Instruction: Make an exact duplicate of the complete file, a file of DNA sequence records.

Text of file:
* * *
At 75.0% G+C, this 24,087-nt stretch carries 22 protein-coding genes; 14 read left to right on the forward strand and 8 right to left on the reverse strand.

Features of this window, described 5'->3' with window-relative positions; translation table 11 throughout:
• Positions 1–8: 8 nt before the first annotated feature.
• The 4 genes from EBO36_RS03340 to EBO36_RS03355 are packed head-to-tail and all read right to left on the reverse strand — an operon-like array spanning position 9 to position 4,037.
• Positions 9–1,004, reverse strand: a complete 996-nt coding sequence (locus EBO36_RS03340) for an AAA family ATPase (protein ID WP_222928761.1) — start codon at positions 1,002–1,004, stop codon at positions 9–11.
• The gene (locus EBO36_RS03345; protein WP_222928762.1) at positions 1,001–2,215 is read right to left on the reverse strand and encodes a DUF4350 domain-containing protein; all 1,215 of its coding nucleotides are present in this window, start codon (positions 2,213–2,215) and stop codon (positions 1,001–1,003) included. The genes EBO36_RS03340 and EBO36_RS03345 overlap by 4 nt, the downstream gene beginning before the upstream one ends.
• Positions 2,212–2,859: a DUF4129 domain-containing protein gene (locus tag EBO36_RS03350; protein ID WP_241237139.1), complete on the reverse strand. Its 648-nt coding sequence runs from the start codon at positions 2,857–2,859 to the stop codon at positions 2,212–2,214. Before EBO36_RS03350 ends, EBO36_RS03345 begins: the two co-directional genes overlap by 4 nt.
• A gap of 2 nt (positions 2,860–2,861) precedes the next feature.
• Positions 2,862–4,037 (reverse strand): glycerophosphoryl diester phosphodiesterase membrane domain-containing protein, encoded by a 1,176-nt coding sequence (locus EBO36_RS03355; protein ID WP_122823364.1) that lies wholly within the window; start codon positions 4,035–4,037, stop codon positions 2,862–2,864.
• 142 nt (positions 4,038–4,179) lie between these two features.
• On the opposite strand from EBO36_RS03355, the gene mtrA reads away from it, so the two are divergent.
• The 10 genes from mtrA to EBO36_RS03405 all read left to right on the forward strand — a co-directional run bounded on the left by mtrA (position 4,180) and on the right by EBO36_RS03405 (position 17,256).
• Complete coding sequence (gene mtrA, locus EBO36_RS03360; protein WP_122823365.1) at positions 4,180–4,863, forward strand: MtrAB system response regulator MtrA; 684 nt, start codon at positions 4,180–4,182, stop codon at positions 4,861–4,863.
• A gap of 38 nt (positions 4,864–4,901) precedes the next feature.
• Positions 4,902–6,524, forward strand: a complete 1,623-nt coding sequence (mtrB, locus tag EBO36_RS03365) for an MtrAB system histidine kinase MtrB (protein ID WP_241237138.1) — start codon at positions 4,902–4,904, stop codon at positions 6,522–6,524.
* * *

At 75.0% G+C, this 24,087-nt stretch carries 22 protein-coding genes; 14 read left to right on the forward strand and 8 right to left on the reverse strand.

Features of this window, described 5'->3' with window-relative positions; translation table 11 throughout:
• Positions 1–8: 8 nt before the first annotated feature.
• The 4 genes from EBO36_RS03340 to EBO36_RS03355 are packed head-to-tail and all read right to left on the reverse strand — an operon-like array spanning position 9 to position 4,037.
• Positions 9–1,004, reverse strand: a complete 996-nt coding sequence (locus EBO36_RS03340) for an AAA family ATPase (protein ID WP_222928761.1) — start codon at positions 1,002–1,004, stop codon at positions 9–11.
• The gene (locus EBO36_RS03345; protein WP_222928762.1) at positions 1,001–2,215 is read right to left on the reverse strand and encodes a DUF4350 domain-containing protein; all 1,215 of its coding nucleotides are present in this window, start codon (positions 2,213–2,215) and stop codon (positions 1,001–1,003) included. The genes EBO36_RS03340 and EBO36_RS03345 overlap by 4 nt, the downstream gene beginning before the upstream one ends.
• Positions 2,212–2,859: a DUF4129 domain-containing protein gene (locus tag EBO36_RS03350; protein ID WP_241237139.1), complete on the reverse strand. Its 648-nt coding sequence runs from the start codon at positions 2,857–2,859 to the stop codon at positions 2,212–2,214. Before EBO36_RS03350 ends, EBO36_RS03345 begins: the two co-directional genes overlap by 4 nt.
• A gap of 2 nt (positions 2,860–2,861) precedes the next feature.
• Positions 2,862–4,037 (reverse strand): glycerophosphoryl diester phosphodiesterase membrane domain-containing protein, encoded by a 1,176-nt coding sequence (locus EBO36_RS03355; protein ID WP_122823364.1) that lies wholly within the window; start codon positions 4,035–4,037, stop codon positions 2,862–2,864.
• 142 nt (positions 4,038–4,179) lie between these two features.
• On the opposite strand from EBO36_RS03355, the gene mtrA reads away from it, so the two are divergent.
• The 10 genes from mtrA to EBO36_RS03405 all read left to right on the forward strand — a co-directional run bounded on the left by mtrA (position 4,180) and on the right by EBO36_RS03405 (position 17,256).
• Complete coding sequence (gene mtrA, locus EBO36_RS03360; protein WP_122823365.1) at positions 4,180–4,863, forward strand: MtrAB system response regulator MtrA; 684 nt, start codon at positions 4,180–4,182, stop codon at positions 4,861–4,863.
• A gap of 38 nt (positions 4,864–4,901) precedes the next feature.
• Positions 4,902–6,524, forward strand: a complete 1,623-nt coding sequence (mtrB, locus tag EBO36_RS03365) for an MtrAB system histidine kinase MtrB (protein ID WP_241237138.1) — start codon at positions 4,902–4,904, stop codon at positions 6,522–6,524.